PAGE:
WESTFIELD, NJ — Kenya Mutyanda was in the kitchen making dinner on March 1 when she heard her panicked 14-year-old son, Munashe, scream “Mom!” from the room where he had gone to check on his two-year-old brother, Isaiah.

The three had just returned to the house they rented on Liberty Avenue from Munashe’s first track practice at Westfield High School. They had noticed a burning electrical odor when they first came home but, after checking all of the outlets, Mutyanda thought the house was fine. Now she ran into a room that was filling with smoke.

“Munashe was on his knees and he had brother in his hands and he was like, ‘here.’”  Mutyanda took the baby out of the room, then tried to put out the fire with a fire extinguisher. When it didn’t work, she took the children out of the house and called 911.

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Mutyanda realized that if the fire reached the home’s propane tank, the explosion could be huge. She put the boys in the car, then remembered that the keys were still on the couch. She held her breath, closed her eyes ran and back into the house, which was now filled with thick, white smoke, to retrieve the keys from where she’d left them on the couch.

When she’d made it out, Mutyanda drove the car around the corner and waited for firefighters to arrive. When they did, she took this video:


Hours later, the flames were extinguished and the house declared “unlivable.” The Red Cross gave her an emergency debit card that would provide them with funds for three days in a hotel, food and some clothes. (All they had were the pajamas they were wearing.)

Mutyanda still wonders how it might have been worse. “I imagine if he didn’t go and check on his brother, Isaiah’s little lungs would have filled with smoke,” she said. The family was up later than usual that night, as well. “If it was Thursday, we would have been in bed,” she said. For some reason, the smoke alarms had remained silent.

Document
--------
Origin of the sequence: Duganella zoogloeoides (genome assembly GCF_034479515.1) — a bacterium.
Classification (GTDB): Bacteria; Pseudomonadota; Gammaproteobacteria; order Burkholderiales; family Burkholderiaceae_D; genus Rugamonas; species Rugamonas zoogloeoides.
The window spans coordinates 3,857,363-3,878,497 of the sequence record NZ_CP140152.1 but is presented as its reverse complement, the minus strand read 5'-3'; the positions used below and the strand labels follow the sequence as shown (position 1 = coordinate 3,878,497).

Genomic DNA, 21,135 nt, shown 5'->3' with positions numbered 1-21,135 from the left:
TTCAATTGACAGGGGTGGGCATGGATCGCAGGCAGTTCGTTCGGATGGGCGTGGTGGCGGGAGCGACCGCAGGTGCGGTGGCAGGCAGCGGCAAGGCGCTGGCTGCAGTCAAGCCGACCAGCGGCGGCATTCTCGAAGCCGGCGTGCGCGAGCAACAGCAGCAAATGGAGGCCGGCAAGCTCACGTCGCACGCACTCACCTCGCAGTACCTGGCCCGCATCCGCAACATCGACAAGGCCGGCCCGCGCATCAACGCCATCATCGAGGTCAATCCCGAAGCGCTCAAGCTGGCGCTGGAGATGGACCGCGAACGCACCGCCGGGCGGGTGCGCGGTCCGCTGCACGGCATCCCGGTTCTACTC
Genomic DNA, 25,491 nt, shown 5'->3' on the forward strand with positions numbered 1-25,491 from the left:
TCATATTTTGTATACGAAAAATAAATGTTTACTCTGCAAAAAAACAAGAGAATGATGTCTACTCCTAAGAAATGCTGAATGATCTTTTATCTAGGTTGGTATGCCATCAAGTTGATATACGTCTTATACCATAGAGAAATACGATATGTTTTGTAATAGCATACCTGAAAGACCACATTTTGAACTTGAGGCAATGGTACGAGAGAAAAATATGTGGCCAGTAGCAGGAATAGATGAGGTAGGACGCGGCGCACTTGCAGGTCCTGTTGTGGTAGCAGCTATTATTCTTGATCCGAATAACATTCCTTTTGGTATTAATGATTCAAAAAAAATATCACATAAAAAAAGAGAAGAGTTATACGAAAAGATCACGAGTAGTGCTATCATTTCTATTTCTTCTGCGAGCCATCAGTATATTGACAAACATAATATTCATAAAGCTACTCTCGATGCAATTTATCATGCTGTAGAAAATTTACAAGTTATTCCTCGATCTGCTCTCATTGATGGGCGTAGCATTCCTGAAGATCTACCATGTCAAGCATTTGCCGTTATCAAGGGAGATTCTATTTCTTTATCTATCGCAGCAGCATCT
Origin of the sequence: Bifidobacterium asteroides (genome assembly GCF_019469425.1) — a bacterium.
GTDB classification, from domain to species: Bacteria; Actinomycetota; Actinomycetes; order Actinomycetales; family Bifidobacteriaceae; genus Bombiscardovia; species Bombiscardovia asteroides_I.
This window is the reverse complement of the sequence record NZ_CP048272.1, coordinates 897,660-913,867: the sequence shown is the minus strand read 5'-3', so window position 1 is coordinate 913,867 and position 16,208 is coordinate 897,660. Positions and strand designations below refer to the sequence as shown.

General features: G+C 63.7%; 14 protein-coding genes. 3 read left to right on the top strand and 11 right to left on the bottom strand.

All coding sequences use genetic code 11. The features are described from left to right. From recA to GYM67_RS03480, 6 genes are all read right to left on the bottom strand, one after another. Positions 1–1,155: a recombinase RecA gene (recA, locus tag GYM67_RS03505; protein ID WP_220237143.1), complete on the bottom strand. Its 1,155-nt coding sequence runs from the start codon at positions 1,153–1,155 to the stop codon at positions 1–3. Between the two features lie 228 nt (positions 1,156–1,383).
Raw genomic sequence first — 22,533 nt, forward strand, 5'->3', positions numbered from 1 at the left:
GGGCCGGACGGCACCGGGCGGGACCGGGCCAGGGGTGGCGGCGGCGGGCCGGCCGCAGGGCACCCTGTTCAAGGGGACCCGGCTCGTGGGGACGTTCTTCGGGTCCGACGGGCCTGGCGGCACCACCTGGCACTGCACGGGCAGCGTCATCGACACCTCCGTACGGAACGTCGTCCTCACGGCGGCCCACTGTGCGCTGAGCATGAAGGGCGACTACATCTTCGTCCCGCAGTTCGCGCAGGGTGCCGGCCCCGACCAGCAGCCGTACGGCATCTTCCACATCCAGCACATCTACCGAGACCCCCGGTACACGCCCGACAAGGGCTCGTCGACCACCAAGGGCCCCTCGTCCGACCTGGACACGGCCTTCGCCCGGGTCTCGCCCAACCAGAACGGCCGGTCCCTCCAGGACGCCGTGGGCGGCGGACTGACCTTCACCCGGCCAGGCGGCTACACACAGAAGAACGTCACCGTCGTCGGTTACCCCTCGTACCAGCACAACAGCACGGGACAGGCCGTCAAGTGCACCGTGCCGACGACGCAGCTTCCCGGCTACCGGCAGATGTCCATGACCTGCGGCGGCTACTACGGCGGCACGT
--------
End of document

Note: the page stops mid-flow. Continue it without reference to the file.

“The last week has been an emotional roller coaster,” Mutyanda told TAP at the hotel where she, Munashe, Isaiah and her 19-year-old daughter Imani (who is home on break from college) are staying until Tuesday, March 12, thanks to an individual who heard their story and was able to help.

Mutyanda, who was raised in Cranford and has lived in Westfield with her family for more than 10 years, doesn’t know where they will go Tuesday night.

Because they were renting, the family’s biggest obstacle now is finding someone willing to rent to a woman on unemployment. Mutyanda, who has a Master’s Degree in Public Administration from Kean University, was laid off from her job as Unit Director for the Boys & Girls Clubs of Union County in July.

Social Services told Mutyanda they couldn’t help her because she was collecting unemployment benefits.

“If you live life the way you’re supposed to, they can’t help you,” she said.